I filled the retort with wood. I used oak because I had a lot of oak planks from some rotten old barrels, but any decent hardwood will work. Don't use softwood, it doesn't make very good charcoal. Also, the drier the wood, the better, as less energy will be used to drive off the water vapour. It's also preferable not to have thick chunks of wood as these will take longer to cook. (I've found that splitting the wood into pieces about 2cm thick produces a nice size in charcoal pieces.)

I put the lid on, and placed the retort in the larger drum.

I also added a couple of bricks on top of the lid just to make sure it wouldn't come off. I then packed the sides of the larger drum with yet more wood, and lit the fire.

After the first hour I noticed quite a bit of white smoke billowing out of the lid of the retort. This was then followed by the wood gas, which burnt like a gas jet with a bright orange flame. I kept the fire going for around three hours, after which time I left it alone to die out of its own accord.

The following morning I removed the bricks, and lifted the retort out of the larger drum. It was certainly a lot lighter! With some trepidation I removed the lid, and was rewarded with the sight of lots of lovely charcoal!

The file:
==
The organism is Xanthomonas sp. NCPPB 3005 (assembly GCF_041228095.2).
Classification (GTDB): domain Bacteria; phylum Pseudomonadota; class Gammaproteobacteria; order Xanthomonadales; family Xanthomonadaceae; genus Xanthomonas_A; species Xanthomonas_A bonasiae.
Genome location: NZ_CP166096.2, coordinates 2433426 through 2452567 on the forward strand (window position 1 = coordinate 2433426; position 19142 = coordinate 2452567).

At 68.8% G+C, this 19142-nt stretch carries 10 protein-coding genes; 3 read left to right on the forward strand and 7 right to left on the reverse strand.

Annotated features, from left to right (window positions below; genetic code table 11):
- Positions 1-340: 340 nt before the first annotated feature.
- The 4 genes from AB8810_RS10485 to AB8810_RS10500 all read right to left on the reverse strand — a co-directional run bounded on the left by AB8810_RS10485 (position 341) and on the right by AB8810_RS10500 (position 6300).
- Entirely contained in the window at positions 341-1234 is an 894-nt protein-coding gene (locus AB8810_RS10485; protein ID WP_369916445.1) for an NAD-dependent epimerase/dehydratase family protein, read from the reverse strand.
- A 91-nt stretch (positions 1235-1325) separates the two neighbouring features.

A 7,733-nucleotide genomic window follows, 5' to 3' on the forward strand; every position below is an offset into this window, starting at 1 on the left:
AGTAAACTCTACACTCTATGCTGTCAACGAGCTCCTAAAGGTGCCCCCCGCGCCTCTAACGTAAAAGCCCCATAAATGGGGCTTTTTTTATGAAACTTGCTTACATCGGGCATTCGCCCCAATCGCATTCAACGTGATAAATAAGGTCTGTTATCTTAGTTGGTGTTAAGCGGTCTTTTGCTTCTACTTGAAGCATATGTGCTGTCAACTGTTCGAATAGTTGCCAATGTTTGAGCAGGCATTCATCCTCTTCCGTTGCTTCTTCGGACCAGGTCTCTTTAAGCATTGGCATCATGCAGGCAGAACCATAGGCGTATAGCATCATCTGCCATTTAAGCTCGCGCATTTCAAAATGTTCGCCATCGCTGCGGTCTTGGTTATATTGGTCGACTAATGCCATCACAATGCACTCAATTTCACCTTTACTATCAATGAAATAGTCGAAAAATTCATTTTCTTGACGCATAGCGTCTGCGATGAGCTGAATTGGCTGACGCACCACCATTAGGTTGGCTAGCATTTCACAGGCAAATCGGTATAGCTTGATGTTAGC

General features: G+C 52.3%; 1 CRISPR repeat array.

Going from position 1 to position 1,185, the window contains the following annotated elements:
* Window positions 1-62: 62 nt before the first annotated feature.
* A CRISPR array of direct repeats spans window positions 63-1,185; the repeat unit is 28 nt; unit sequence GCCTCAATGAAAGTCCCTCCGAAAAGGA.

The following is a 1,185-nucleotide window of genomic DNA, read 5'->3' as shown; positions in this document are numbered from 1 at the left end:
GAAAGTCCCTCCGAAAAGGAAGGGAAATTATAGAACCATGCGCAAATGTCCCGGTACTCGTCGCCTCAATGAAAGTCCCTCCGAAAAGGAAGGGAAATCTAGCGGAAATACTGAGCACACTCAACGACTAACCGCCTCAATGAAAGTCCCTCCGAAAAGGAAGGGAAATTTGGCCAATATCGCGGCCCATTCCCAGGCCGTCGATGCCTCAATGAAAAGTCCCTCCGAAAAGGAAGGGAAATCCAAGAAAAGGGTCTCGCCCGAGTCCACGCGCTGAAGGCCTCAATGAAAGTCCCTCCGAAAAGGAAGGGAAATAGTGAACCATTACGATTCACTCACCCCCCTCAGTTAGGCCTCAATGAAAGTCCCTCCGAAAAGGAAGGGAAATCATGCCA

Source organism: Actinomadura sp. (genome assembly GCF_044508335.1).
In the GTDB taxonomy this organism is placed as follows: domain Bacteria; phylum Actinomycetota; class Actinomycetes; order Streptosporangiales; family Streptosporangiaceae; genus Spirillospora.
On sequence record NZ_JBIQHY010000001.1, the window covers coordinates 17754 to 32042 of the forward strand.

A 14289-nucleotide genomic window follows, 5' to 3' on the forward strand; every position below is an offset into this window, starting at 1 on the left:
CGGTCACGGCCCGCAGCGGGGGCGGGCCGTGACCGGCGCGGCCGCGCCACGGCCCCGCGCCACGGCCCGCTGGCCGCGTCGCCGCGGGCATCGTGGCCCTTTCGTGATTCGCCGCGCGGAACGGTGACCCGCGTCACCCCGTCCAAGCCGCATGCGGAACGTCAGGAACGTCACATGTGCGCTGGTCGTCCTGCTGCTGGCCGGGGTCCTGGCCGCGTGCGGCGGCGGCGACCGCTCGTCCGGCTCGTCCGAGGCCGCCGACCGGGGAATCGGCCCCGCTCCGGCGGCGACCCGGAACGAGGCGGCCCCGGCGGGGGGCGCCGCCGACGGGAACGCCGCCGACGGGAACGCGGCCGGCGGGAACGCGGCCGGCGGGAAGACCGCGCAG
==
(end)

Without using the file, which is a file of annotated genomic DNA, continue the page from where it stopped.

Obviously this had to be tested as soon as possible! Now the secret to lighting a charcoal fire is to use paper. No accelerants or complex petrochemicals required! Simply place some crumpled paper in the barbecue (equivalent to about four sheets of newspaper), and place some pieces of charcoal on top. Not too many, mind! Light the paper.

By the time the paper has burned out, you should see bits of white on your charcoal. This means it's alight. Now carefully stack more charcoal on top, and keep adding pieces gradually. If there isn't a breeze, you may wish to blow gently into the pile, or fan it gently. Once you have a decent amount of hot coals, you're ready to cook!

Burning charcoal      Hey, this stuff works!

P.S. The beer is an essential aid to barbecueing - especially if it's home-brewed.
P.P.S. I've lost some weight since that photo was taken!